Despite years of warnings, more young women are drinking too much and, for the first time, the proportion who smoke has risen.

Glenda Cooper, Social Affairs Correspondent, looks at why bright young women are acquiring bad habits.

Every year since 1972 smoking has been on the decline in Britain. But this year for the first time young women are bucking the trend. The Office for National Statistics warned yesterday that smoking amongst women - and particularly young women - is again on the rise.

Coupled with that, large amounts of young women are now drinking more than the recommended maximum amount of alcohol a week. Whereas the Department of Health has recommended 14 units as a "safe" level since 1984, the numbers of women drinking above that level has increased by half as much again.

Health campaigners are worried that young women are increasingly pursuing habits which damage their health. A greater amount of disposable income - particularly among single women, those working and women under 25 - means they can indulge themselves.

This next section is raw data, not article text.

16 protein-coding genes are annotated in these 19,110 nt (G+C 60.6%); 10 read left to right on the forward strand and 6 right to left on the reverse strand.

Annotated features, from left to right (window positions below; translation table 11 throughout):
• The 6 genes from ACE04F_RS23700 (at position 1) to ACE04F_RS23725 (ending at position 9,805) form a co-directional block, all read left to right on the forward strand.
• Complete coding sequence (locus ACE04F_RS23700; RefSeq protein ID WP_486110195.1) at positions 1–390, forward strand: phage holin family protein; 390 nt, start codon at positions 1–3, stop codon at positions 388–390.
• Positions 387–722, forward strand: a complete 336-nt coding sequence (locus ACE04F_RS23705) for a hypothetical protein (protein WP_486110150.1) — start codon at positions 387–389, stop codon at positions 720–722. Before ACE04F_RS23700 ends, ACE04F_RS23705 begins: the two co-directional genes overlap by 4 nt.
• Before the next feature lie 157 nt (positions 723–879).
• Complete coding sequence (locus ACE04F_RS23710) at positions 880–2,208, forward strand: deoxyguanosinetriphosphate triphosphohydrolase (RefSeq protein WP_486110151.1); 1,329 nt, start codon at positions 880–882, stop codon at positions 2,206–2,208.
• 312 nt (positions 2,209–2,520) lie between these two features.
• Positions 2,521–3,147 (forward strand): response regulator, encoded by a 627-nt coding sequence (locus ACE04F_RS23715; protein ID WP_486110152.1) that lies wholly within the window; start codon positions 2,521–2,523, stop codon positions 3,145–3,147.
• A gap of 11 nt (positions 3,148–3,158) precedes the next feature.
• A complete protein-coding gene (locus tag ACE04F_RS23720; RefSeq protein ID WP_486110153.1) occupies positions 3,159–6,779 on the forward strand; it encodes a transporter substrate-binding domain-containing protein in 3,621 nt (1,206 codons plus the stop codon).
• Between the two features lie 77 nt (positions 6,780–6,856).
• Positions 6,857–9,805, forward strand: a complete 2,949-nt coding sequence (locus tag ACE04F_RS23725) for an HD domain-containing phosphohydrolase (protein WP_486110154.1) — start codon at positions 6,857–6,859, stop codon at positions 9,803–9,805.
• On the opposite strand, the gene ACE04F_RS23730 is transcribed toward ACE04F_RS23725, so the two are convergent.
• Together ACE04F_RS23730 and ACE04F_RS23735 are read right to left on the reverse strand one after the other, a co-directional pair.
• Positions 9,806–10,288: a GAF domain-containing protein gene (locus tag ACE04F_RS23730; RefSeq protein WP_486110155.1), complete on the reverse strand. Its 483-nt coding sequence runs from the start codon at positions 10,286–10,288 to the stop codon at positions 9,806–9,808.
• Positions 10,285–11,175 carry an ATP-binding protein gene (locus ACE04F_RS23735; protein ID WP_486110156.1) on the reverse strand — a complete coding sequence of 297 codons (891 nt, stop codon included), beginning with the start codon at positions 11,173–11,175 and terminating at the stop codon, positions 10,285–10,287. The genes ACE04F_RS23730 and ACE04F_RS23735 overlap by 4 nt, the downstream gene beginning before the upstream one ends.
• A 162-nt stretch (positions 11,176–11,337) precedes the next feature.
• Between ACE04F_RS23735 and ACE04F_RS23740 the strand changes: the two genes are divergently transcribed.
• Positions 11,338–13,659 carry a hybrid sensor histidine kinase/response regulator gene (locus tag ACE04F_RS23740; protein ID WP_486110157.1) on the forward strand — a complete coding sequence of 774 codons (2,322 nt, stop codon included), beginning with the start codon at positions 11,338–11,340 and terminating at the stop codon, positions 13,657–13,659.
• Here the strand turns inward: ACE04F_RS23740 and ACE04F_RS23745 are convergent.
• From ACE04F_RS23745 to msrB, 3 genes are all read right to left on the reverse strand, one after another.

The results of the General Household Survey found that while cigarette smoking has risen by 2 per cent amongst women generally (the reverse was true of men) among the 16- to 19-year-olds the increase was 5 per cent and among the 25- to 34-year-olds 4 per cent.

The ONS findings reflect those of the Health Education Authority which has warned that lung cancer deaths are set to overtake breast cancer as the biggest killer of women. The authority said yesterday that it is launching an anti-smoking campaign which will focus on women, particularly teenagers. A third of 15-year-olds were smoking and the evidence suggested that they are taking the habit onwards.

"We are very concerned," said a spokesman for the HEA. "Why young women are smoking more is the million dollar question but we're trying to find out." He said the media had played a role, especially in films in which smoking was associated with glamour and power.

A spokeswoman for ASH - Action on Smoking and Health - said that there was no single explanation for the rise. "But tobacco companies are spending pounds 100m on advertising whereas the Government are spending pounds 10m on anti- smoking education."

Both more men and women are recorded as drinking over sensible levels in the GHS but the significant increase is amongst women and again the largest increase is among younger women - a quarter of 18- to 24-year- olds drink more than they should.

Earlier this year it was reported that the number of women drinking above recommended levels rose by 50 per cent between 1984 and 1994, and a study by Alcohol Concern said that 500,000 women now drink at "very risky" levels - defined as more than 50 units a week (or 25 pints of ordinary beer or six bottles of wine).

Living in Britain: Preliminary Results from the 1996 General Household Survey; Stationery Office; pounds 10.